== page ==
1:00 p.m. Chattahoochee Headwaters, Dale Caldwell, CRK
2:00 p.m. Walking Tour of Tumbling Creek Trails, Jamie Mitchem, UNG and Dale Caldwell, CRK
3:00 p.m. Climate Conditions & Georgia Ecosystems, Jamie Mitchem, UNG

*Be prepared for walking outside on both sidewalks and muddy ground. If only misting rain, we will still walk. If severe weather, sessions will be modified for indoors.*

Dahlonega - Vickery House

  • April 25, 2020


Workshop Agenda - September 14

Pine Valley New Pavilion
UNG Dahlonega Campus
3757 Dawsonville Highway
Dahlonega, GA 30533

9:30 a.m. Registration & Orientation
10:00 a.m. Understanding Appalachia, Rosann Kent, UNG Appalachian Studies Center
11:00 a.m. Pollinators, Jacob Williams, UGA Ag Extension
11:30 a.m. Predator Beetles, Stacie James, UNG Ecological Protection Lab
noon Lunch
12:30 p.m. Snake Fungal Disease, Jessy Patterson, UNG Scale Lab
1:00 p.m. The Plight of the American Chestnut, Jack Rogers
2:00 p.m. Streambank Restoration: Walking Tour along the Etowah, Stacie James, UNG Ecological Protection Lab, & Allison Bailey, IESA, UNG
3:00 p.m. Climate Conditions & Georgia Ecosystems, Jamie Mitchem, IESA, UNG

*Be prepared for walking outside on both sidewalks and muddy ground. If only misting rain, we will still walk. If severe weather, sessions will be modified for indoors.*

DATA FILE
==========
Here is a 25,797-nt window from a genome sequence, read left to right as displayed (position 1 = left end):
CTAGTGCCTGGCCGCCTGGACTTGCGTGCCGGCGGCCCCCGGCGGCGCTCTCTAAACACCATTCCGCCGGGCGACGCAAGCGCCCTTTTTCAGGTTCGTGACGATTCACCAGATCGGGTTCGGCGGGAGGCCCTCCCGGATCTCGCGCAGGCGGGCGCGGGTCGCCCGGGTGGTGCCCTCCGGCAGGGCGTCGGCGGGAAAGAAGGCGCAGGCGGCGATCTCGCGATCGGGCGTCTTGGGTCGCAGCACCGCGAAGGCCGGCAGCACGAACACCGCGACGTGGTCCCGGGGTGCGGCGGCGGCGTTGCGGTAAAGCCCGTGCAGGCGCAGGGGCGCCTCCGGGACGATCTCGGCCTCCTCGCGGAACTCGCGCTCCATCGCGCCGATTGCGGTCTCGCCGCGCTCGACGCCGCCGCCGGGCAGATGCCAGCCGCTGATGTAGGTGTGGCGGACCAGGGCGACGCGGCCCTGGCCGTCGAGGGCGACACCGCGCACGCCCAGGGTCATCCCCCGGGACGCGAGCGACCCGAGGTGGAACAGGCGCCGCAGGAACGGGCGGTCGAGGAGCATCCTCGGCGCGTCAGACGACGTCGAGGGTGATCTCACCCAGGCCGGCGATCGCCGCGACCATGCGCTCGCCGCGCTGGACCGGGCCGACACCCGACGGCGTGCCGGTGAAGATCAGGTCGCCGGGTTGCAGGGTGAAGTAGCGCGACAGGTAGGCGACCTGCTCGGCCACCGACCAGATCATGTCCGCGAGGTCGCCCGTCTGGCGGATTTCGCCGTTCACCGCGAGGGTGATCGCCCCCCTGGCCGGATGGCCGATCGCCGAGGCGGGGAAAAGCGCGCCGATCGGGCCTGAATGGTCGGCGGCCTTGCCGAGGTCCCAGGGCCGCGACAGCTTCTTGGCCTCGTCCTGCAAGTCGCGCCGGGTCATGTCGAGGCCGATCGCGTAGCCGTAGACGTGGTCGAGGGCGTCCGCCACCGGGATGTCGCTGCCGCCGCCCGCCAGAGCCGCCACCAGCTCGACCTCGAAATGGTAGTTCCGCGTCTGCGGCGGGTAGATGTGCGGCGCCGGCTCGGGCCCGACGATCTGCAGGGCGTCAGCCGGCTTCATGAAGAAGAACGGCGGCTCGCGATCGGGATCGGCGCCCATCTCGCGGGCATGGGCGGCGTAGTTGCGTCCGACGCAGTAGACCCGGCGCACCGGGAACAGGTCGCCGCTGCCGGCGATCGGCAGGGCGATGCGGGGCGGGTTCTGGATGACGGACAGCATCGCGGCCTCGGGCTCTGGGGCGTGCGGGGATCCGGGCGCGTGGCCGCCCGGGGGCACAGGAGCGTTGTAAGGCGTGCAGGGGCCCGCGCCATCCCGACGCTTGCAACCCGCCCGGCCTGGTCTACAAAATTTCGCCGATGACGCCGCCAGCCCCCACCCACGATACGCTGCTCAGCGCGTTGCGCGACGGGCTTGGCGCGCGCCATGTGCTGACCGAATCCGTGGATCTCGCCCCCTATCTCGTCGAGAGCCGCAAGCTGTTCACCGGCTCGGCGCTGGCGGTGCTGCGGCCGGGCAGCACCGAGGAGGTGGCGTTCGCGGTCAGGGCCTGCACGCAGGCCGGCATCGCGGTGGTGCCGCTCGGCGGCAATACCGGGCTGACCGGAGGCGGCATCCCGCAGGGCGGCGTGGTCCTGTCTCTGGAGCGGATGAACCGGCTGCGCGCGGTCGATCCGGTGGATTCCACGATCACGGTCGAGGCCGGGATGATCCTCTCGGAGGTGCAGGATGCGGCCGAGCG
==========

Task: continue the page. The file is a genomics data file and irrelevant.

Project Details

Environmental activities will include:

  • Identify both native and invasive species through an introductory lecture by community partners
  • Research species type using mobile applications or online field guides on the iPad during the forest walk at the field lab workshop
  • Measure trees using calipers and assess tree health with a field lab demonstration
  • Record tree, soil, and water conditions on a GIS data collection app on the iPad during the field lab workshop
  • Test soil in proximity to selected trees for soil conditions necessary for optimum planting and tree maintenance during a field lab demonstration
  • Conduct test for water quality in streams located in forest areas
  • Promote sustainable practices for removing invasive threats